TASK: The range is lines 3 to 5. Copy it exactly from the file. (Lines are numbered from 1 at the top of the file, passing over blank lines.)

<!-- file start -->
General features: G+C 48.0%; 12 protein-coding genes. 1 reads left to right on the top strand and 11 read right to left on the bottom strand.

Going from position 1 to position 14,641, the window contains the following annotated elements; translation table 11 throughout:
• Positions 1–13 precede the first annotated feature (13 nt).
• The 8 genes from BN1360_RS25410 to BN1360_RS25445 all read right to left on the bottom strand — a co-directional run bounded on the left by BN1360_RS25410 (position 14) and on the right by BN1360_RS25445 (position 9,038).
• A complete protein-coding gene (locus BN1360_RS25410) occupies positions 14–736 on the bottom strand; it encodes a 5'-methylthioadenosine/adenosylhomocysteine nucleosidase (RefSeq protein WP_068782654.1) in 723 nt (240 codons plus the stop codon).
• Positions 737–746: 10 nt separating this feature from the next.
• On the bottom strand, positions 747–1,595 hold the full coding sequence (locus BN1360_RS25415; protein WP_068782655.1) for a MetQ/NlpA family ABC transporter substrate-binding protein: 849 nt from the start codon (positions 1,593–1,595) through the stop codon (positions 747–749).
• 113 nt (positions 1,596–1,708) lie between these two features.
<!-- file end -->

• Positions 1–13 precede the first annotated feature (13 nt).
• The 8 genes from BN1360_RS25410 to BN1360_RS25445 all read right to left on the bottom strand — a co-directional run bounded on the left by BN1360_RS25410 (position 14) and on the right by BN1360_RS25445 (position 9,038).
• A complete protein-coding gene (locus BN1360_RS25410) occupies positions 14–736 on the bottom strand; it encodes a 5'-methylthioadenosine/adenosylhomocysteine nucleosidase (RefSeq protein WP_068782654.1) in 723 nt (240 codons plus the stop codon).